04 January 2013

2012: the year in cinema, part deux.

In 1964, Andy Warhol unleashed his intentionally unwatchable film Empire on an unsuspecting public. The joke—assuming there was one—was directed at anybody foolish (or pretentious) enough to approach the eight-hour continuous shot of the Empire State Building as if it were an assimilable cinematic product. Of course Empire wasn't something you were intended to sit and watch, like an ordinary entertainment—and I'm quite certain Warhol himself never made it through even a fraction of the whole; it was intended to just be there, on the sidelines or periphery as a commentary—either provocative or trite, as you happen to see it—on film and art itself. If you were actually dumb enough to sit through all eight hours of Empire and to scrupulously watch it as an active audience member, well... you probably deserved whatever psychic pain you experienced...


Now fast forward to approximately fifty years later. Hungarian director and art-house darling Béla Tarr embraces a similar art—that is, he creates (usually long) films with minimal action, minimal dialogue, and minimal character affect—in other words, films characterized by absence. But the cruel difference between Tarr and Warhol is that Tarr fully expects the audience to watch his extended snapshots and to absorb them as some kind of experience. Now what kind of experience he's aiming at is something I haven't quite figured out, but the critics seem to love him; Susan Sontag once wrote that she intended to watch Tarr's seven-and-a-half-hour visual-dirge Sátántangó once ever year. (In view of her present circumstances, we can no longer hold her to this resolution.) Whenever I insult Tarr's work on the internet—which is one of my hobbies—it seems that his fanboys regress to the fifth grade and start calling me a dummy or neanderthal—which seems an odd response from 'cultured' fans of high-art cinema, but I won't dwell on the irony here. I'm willing to admit that I may be a dummy or a neanderthal, but I'm not willing to admit that it's because I don't like Béla Tarr, who seems (to me) to have an outright contempt for his audience. Make no mistake... Tarr brings out the masochists. They fill his negative spaces with their baggage and pretensions. 


In 2012, Tarr released what he claimed will be his final film. (And the crowd goes wild!) That's right... He's supposedly retiring from filmmaking. But since he's only in his late fifties, I remain skeptical. It's easy to see, however, why a film like The Turin Horse would seem like a good stopping point. It's almost the nth-degree in cinematic minimalism without reverting to Warhol's mostly static shots. In my reading, The Turin Horse is also a loud, valedictory 'fuck you' to his audience, which is compelled—by its duty to art—to endure a two-and-half-hour, starkly-photographed home movie, recording the banality and the complete nothingness which comprises the lives of a peasant, his daughter, and their horse. The man and his daughter rarely speak to each and go through the same domestic rituals again and again—getting Papa dressed, hitching up the horse, going out to the well, boiling two potatoes. (Time to make the donuts!) Needless to say, this isn't Michael Bay. Since both of the main characters are stone-faced and not emotionally forthcoming, the film illustrates nothing but the steely resolve of the underprivileged in reckoning with their hardscrabble lives. I suspect Tarr is trying to make his audience experience these lives, not tell us anything insightful about them—but if so, he undermines the project by keeping his audience at a chilly distance. Instead, we're left only with another stale experiment in cinematic minimalism—the self-parodic swan song of a director who clearly despises every one of us.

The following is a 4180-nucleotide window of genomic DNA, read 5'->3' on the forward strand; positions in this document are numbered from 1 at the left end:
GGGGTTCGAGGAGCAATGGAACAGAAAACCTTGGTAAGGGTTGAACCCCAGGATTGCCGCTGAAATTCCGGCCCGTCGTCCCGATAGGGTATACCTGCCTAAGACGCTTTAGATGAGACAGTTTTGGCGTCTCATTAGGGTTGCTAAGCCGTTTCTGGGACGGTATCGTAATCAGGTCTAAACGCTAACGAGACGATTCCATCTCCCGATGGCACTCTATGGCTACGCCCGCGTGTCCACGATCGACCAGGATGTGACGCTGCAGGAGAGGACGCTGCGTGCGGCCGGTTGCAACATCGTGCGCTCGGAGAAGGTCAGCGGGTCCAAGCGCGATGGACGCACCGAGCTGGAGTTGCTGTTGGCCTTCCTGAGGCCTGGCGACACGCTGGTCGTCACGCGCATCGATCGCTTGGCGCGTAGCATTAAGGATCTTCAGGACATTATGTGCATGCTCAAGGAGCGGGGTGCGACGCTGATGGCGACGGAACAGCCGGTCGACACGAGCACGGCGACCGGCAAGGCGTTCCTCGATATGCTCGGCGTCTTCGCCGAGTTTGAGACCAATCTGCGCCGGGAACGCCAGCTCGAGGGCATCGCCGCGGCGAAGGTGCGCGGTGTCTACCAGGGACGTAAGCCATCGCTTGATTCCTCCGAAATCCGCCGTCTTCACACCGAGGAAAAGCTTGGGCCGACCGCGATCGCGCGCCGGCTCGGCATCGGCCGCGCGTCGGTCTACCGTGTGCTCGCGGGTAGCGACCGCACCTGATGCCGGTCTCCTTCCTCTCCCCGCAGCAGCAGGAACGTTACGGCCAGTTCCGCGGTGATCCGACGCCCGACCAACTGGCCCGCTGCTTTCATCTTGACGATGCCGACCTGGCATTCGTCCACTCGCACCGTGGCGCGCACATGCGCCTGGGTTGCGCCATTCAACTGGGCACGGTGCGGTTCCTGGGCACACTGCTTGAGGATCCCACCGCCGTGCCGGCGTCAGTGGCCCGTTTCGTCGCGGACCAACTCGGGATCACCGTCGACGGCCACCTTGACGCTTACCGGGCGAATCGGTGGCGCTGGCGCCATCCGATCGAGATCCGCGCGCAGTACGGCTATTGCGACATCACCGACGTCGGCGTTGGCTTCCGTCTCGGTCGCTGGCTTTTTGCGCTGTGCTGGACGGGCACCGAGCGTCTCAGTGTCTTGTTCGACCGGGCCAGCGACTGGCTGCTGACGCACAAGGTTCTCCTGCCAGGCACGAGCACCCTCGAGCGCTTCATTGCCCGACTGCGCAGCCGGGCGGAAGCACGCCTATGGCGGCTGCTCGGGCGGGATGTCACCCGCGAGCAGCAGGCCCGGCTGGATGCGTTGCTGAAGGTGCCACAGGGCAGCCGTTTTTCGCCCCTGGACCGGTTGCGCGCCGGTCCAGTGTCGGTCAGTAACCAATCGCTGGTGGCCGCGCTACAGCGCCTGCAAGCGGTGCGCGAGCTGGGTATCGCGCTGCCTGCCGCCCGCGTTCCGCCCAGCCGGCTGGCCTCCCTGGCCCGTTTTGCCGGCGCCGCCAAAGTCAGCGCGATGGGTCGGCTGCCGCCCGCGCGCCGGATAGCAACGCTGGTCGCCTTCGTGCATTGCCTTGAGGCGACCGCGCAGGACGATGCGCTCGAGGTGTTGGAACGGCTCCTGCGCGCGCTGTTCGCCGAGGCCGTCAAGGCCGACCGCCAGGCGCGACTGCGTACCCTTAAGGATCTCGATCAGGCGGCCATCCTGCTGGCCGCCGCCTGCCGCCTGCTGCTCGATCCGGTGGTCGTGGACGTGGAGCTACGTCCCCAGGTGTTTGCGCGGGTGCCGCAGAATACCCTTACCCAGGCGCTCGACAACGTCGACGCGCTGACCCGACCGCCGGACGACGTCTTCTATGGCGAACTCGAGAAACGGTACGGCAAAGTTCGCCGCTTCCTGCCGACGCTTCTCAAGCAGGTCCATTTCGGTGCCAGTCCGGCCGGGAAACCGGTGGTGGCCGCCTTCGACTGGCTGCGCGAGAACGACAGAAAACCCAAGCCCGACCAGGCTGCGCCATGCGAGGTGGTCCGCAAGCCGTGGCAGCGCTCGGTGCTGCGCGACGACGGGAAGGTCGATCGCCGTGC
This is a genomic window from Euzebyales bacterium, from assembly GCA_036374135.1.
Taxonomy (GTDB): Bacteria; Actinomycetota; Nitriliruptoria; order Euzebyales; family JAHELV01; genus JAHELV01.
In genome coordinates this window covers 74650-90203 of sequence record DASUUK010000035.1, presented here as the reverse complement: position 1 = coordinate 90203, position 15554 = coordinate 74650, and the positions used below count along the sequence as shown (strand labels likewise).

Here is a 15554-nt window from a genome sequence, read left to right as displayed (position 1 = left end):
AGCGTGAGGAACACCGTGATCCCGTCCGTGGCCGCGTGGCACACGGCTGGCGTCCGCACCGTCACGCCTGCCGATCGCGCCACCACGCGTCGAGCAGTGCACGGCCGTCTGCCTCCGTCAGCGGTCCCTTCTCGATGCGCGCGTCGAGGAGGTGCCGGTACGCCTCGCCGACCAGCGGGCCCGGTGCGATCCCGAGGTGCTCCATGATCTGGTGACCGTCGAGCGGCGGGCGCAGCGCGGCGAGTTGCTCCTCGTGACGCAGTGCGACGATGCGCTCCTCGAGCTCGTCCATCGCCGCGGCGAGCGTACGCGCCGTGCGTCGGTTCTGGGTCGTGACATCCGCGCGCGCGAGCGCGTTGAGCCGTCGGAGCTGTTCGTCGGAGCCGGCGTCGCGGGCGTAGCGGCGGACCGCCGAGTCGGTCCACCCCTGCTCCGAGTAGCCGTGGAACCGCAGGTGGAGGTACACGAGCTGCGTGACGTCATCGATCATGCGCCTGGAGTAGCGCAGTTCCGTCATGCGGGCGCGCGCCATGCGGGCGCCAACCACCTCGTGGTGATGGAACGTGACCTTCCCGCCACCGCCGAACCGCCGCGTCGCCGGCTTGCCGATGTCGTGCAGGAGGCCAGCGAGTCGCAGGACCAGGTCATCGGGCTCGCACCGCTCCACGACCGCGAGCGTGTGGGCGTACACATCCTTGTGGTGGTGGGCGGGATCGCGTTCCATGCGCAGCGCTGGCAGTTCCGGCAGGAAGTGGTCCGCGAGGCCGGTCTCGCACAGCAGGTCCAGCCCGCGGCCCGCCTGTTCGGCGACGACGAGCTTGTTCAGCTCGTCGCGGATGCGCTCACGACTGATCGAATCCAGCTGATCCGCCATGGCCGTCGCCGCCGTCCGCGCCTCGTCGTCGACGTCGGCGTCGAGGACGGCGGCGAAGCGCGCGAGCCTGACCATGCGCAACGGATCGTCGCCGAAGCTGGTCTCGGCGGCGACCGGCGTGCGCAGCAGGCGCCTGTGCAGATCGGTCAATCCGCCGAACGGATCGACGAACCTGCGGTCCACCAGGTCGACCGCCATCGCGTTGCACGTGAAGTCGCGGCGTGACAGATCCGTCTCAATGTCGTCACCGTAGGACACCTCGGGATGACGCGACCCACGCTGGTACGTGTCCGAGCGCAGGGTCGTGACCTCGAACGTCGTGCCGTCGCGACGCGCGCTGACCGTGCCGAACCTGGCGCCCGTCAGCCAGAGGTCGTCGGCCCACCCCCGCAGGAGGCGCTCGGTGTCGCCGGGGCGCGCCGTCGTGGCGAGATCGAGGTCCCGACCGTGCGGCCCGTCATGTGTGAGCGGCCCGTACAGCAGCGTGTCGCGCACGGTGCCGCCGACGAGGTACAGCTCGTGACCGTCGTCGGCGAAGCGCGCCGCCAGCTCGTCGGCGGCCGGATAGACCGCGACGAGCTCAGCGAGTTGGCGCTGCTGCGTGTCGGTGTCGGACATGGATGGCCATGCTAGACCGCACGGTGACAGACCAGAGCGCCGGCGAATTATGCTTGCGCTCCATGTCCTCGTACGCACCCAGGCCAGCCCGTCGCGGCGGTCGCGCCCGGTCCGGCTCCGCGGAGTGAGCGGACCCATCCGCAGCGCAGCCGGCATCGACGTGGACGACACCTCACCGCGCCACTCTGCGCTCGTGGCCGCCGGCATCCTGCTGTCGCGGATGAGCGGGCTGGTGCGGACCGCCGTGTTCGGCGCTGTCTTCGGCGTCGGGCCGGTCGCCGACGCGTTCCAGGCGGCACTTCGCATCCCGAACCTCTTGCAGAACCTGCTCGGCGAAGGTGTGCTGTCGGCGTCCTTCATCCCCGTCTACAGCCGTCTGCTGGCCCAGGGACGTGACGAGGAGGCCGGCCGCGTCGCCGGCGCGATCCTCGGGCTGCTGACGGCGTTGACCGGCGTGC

7 comments:

  1. Eight hours of the Empire State Building? Did you ever see parts of that 24-hour film that was released last year called The Clock? I heard it was interesting.

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    1. Never heard of it, Morais.

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  2. I guess I can cross this one off my list of things to see. Not that it was on there in the first place.

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    1. Strong start to the year, David. I didn't see any movies in the theater in 2012, but I saw a bunch on DVD. Typing that, I realize it makes me sound like some kind of freak, but I can assure you, it seemed normal at the time.

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    2. I'm mostly a DVD film-watcher, too, BB.

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    3. Why would watching movies on DVD make you sound like a freak, BB? If that's the criterion, I'm the freakiest freak around. (I have to see most films on DVD because most of the foreign, independent, and obscure ones I want to see never make it here.)

      What were your favorites in 2012, Trish, BB, and Morais? (They don't have to be movies from this year—just movies you've seen for the first time this year...)

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    4. The freak part was that I hadn't gone to the movies once in the past year. Actually, I've since remembered that the statement isn't true. I saw The Hunger Games movie in 2012, at the theater, so forget everything I said above.

      Best movies of 2012? We watched a lot of old-but-new-to-us Shakespeare-based movies for some reason. I liked David Tennat's performance of Hamlet, and Patrick Stewart's Macbeth. I also saw "Contempt" with Bridgitte Bardot (1963)... okay, but with Bridgitte Bardot, so that bumps it up. I'm trying to think what else I saw in 2012. Quite a few documentaries. "Strategic Relocation" sticks in my mind, although I don't recommend it, unless you're into that kind of thing.

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